If a big shot says something, it has to be true, and since its true, I know it now. Moreover, its written exactly so in that great text, which confirms it. Since the text is 5000 years old, it is an evidence that what I know is true. Now I really know it, I'm so smart ! No.... I'm stupid. I fell into a pit here. There is no hope for me. What I've done is, I found some information and erected a house of cards from it, calling it knowledge, using absurd and illogical arguments. I've failed to think correctly, failed to distinguish information from knowledge, and my hubris and desire to appear smart supported me and blinded me. I have no critical thinking skills at all. The result is, I was an ignorant before, and now I'm full of BS. Not a good outcome, is it? [6]

If you are on a path of knowledge [7], it becomes absolutely necessary to learn the skills that bring you useful knowledge. These skills are - introspection, enquiry, contemplation, meditation, clear and peaceful mind, a fit body, critical thinking, agnosticism, healthy skepticism, curiosity, logic, reason, skillful arguing, open mindedness, ability to evaluate the evidence, not taking offense when you are proven wrong and ability to use information to gain knowledge. If one lacks these skills, there is no hope for him. I may write an article in near future, on how to cultivate these, although I have little knowledge myself about this subject, but I've fallen into enough pits to know what not to do. :-D

Knowledge is an impurity

Perhaps it will sound too absurd, but as soon as one knows, the experience is reduced to a knowing, which makes the experience impure. A pure experience has no knowing in it, no attempt is made to organize it, to improvise it or understand it. It remains pure as long as you don’t intend to know it.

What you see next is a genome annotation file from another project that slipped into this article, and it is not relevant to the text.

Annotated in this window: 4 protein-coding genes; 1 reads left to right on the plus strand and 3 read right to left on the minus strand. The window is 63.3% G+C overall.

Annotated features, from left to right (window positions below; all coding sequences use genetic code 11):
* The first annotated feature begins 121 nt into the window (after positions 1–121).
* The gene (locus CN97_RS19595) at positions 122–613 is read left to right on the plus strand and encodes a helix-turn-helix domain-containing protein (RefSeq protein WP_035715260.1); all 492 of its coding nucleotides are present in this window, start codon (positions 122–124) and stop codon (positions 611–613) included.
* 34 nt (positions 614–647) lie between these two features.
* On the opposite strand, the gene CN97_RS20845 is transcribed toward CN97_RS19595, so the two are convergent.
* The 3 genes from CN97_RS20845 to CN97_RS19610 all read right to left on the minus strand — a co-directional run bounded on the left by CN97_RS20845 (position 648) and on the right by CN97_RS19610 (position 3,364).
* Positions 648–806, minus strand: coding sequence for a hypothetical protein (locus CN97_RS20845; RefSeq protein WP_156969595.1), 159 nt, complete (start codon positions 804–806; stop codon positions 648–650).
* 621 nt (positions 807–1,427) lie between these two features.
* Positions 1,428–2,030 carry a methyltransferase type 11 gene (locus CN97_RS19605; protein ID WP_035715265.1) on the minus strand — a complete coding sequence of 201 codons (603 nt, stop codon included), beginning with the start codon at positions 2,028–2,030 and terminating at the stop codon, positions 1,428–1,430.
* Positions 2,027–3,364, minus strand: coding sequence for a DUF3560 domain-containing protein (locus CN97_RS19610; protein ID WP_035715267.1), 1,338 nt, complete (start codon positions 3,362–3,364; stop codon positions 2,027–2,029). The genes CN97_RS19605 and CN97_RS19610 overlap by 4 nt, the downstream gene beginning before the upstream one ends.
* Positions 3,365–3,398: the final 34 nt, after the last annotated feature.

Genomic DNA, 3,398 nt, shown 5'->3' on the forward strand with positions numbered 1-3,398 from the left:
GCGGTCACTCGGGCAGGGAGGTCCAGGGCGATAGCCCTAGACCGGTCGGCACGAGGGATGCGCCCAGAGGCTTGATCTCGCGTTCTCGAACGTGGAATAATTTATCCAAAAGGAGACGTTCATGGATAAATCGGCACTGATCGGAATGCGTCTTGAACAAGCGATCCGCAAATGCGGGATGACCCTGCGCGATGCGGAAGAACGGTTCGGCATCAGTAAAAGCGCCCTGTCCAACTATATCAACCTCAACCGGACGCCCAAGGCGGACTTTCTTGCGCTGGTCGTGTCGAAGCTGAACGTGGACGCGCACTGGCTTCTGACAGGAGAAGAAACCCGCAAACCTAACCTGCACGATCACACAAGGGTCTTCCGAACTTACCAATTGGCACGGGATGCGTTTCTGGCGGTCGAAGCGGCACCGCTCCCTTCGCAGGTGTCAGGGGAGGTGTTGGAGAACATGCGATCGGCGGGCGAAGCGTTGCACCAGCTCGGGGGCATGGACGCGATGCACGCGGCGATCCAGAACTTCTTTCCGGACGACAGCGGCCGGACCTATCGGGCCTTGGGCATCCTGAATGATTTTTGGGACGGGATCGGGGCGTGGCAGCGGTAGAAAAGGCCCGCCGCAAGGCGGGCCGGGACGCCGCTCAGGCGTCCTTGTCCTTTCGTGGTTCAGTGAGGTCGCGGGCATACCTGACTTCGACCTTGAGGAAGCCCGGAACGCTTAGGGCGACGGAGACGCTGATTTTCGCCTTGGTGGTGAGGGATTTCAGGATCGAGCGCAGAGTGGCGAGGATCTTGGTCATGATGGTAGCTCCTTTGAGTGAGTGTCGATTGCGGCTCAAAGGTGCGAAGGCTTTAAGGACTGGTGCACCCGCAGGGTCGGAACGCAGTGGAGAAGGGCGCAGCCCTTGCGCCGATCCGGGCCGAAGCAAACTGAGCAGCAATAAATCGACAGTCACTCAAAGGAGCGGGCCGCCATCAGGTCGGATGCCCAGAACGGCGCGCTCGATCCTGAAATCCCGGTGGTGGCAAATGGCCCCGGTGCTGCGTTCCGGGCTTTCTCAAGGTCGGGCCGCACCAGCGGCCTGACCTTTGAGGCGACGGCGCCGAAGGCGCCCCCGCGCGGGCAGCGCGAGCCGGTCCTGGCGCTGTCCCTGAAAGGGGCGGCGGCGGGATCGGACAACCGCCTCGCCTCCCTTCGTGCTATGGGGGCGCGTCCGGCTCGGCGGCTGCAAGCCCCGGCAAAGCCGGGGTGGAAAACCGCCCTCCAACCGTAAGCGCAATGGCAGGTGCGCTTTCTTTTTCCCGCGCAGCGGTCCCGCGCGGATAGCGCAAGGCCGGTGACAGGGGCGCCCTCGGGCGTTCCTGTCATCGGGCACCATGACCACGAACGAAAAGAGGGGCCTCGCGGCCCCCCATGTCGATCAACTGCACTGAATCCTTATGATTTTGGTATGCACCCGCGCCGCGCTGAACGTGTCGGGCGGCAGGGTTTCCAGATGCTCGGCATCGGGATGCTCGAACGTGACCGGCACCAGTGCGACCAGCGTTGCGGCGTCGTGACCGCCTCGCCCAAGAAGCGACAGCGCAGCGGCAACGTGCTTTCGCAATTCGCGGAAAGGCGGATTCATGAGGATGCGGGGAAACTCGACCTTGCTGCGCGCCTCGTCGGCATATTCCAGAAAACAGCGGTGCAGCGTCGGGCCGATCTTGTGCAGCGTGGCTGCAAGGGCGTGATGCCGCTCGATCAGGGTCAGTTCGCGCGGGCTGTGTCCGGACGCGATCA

You see a tree, it’s a wonderful experience, a very beautiful becoming in the Presence, that’s all it is. As soon as you know it’s a tree, it is reduced to knowledge, it is corrupted. As soon as you name it as a “tree”, an object that is now classified and understood and has gone through the machinery of thought process, its no longer what it was.

The more knowledge we gain, more fake we become. Ultimately, it has to be destroyed, and one arrives at a place where every experience is seen as it is. This is the end of the knowing, beginning of being.

Ignorance as knowledge

That sounds impossible, aren't they opposites? I found that the state of ignorance is not really pure absence of knowledge, but its a corruption that happens when one gains partial knowledge. I have another word for a total lack of knowledge, its Innocence. Little knowledge is a dangerous thing, its worse than innocence. At least when you are innocent, you are blissfully so, like a little baby. Partial knowledge brings suffering.

So let me define Ignorance as a condition characterized by an absence of adequate knowledge or presence of partial knowledge which leads to actions that are less than satisfactory or result in suffering.

To acquire knowledge should not be our first aim, but rather to rid ourselves of ignorance—which is false-knowledge.
- Wei Wu Wei

For example, if a person (X) has no knowledge of the value of gold, the “social status” that it enables, and no idea about the concept of richness, he is blissfully innocent, there are no desires or demands on him to do anything about it, there is no suffering. But as soon as he experiences another person (Y), loaded with gold jewellery and sees how others treat him (probably with more respect, admiration and love than X gets), X sees the gold as a reason for the “happy” condition of Y and lack of gold as the now “miserable” condition of himself. He has gained a partial knowledge that gold brings everything that Y has, and he lacks it. Suffering ensues. He tries to get some gold by hook or crook or very hard work, and that brings even more suffering (also to others). He is no more innocent, having turned into an ignorant.

One day he sees that Y is murdered and his gold was taken away by the murderers. He sees that the friends and family of Y are fighting and drooling over Y’s property or other valuable possessions. The “happy” situation around the gold bearer has somehow disappeared and is now worse than X’s own situation. He gains some more knowledge, and understands completely the dynamics, cause and effects of greed, possessions, fake relations that spring around such people and so on. The knowledge is complete now, X’s irrational behaviour ends, suffering ends, he returns to happiness, although now fully appreciating the pros and cons of having loads of gold. He is not innocent now, but neither is he ignorant…. he is “enlightened” (at least about a tiny aspect of human affairs). This knowledge will become a foundation for his future progress.